Hence maybe the solution is somewhere in the middle. This might neither be in line with overtly romantic views of subsistence agriculture nor with hyperbolic profit expectations of 30 percent and more that are peddled by some investors, but a more realistic and sober approach in the land grab debate is needed.
An interesting article in Arab News, explains some facets of Saudi Arabia’s current agricultural policy.
The state-owned Agricultural Development Fund has launched a seven-point initiative that includes the establishment of an agricultural information center, water conservation in irrigation, the outsourcing of wheat and fodder production, marketing infrastructure for vegetables, fruits and fish, cooperative insurance for livestock sector, especially poultry and a cattle breeding company.
Minister of Agriculture Balghunaim complains that expansion of vegetables and poultry production has lagged behind. While self-sufficiency in eggs has been achieved, the ratio for poultry is only 42 percent for vegetables 85 percent. The Syrian civil war has led to supply disruptions from a traditional supplier, but they can be sourced elsewhere, for example from Morocco in the case of tomatoes as the minister explained.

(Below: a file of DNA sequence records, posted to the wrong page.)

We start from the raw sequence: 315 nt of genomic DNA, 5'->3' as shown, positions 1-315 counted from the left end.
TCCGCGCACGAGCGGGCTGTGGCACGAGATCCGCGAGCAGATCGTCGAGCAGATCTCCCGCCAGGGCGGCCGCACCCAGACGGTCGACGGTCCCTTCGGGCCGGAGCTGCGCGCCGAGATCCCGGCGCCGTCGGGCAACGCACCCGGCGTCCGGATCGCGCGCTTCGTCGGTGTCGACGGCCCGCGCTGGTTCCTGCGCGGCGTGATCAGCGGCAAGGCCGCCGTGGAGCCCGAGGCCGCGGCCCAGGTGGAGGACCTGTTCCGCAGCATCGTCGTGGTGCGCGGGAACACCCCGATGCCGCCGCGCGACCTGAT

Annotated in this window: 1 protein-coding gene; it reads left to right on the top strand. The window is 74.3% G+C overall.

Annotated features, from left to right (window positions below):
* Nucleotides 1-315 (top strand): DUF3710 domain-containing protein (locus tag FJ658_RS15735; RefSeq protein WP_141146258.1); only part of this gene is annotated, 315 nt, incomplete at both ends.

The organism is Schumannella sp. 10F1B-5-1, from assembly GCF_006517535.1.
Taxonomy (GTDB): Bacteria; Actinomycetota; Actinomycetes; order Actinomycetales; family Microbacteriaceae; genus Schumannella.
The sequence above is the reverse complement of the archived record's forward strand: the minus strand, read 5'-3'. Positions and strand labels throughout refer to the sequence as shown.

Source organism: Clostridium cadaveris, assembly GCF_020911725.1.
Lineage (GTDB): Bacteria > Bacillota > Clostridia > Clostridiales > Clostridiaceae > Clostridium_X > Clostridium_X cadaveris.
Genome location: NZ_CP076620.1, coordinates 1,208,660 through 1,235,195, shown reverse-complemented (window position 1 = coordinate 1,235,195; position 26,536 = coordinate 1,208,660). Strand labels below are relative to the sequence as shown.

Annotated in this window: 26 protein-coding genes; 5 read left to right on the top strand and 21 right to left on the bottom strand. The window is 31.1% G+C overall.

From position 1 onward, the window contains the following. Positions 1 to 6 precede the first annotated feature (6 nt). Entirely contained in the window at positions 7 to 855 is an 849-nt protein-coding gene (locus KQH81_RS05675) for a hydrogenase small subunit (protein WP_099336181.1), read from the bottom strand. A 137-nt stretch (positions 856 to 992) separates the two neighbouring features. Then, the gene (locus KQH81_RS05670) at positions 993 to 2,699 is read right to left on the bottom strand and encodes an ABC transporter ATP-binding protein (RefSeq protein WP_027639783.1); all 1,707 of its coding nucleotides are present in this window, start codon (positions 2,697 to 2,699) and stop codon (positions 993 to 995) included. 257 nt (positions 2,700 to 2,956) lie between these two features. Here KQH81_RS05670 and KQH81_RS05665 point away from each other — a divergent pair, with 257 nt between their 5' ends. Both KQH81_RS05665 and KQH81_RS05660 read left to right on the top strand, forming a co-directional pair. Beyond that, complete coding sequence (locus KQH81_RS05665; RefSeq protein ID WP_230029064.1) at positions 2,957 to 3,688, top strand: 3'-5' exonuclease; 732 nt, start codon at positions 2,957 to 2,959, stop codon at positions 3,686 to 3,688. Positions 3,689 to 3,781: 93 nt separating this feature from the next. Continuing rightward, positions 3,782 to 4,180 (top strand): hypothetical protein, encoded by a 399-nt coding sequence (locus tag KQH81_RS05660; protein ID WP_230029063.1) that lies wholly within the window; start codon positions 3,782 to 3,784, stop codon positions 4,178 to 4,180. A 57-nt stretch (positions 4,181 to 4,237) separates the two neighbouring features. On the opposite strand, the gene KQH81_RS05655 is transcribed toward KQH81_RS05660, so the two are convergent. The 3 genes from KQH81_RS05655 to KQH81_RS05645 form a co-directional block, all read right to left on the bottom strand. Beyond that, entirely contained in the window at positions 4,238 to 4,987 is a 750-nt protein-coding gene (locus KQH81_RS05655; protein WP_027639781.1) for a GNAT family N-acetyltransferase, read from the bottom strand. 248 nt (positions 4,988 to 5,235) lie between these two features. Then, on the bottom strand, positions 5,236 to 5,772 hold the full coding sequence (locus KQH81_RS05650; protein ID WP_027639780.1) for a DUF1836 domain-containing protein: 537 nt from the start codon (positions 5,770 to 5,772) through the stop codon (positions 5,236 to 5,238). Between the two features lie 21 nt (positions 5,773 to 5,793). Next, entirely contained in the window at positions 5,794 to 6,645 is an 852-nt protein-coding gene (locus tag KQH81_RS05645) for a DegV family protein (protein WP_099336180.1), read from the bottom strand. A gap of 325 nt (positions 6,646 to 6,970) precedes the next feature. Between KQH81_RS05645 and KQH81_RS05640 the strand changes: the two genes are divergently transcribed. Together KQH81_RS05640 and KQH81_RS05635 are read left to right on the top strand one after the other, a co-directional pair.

Courtesy of Robin Willoughby of Chatham House in London I have come across this interesting study about the water consumption of different crops in Saudi Arabia.
It was conducted by researchers of King Saud University on a research farm of King Abdul-Aziz University in Hoda Al-Sham in the Makkah area.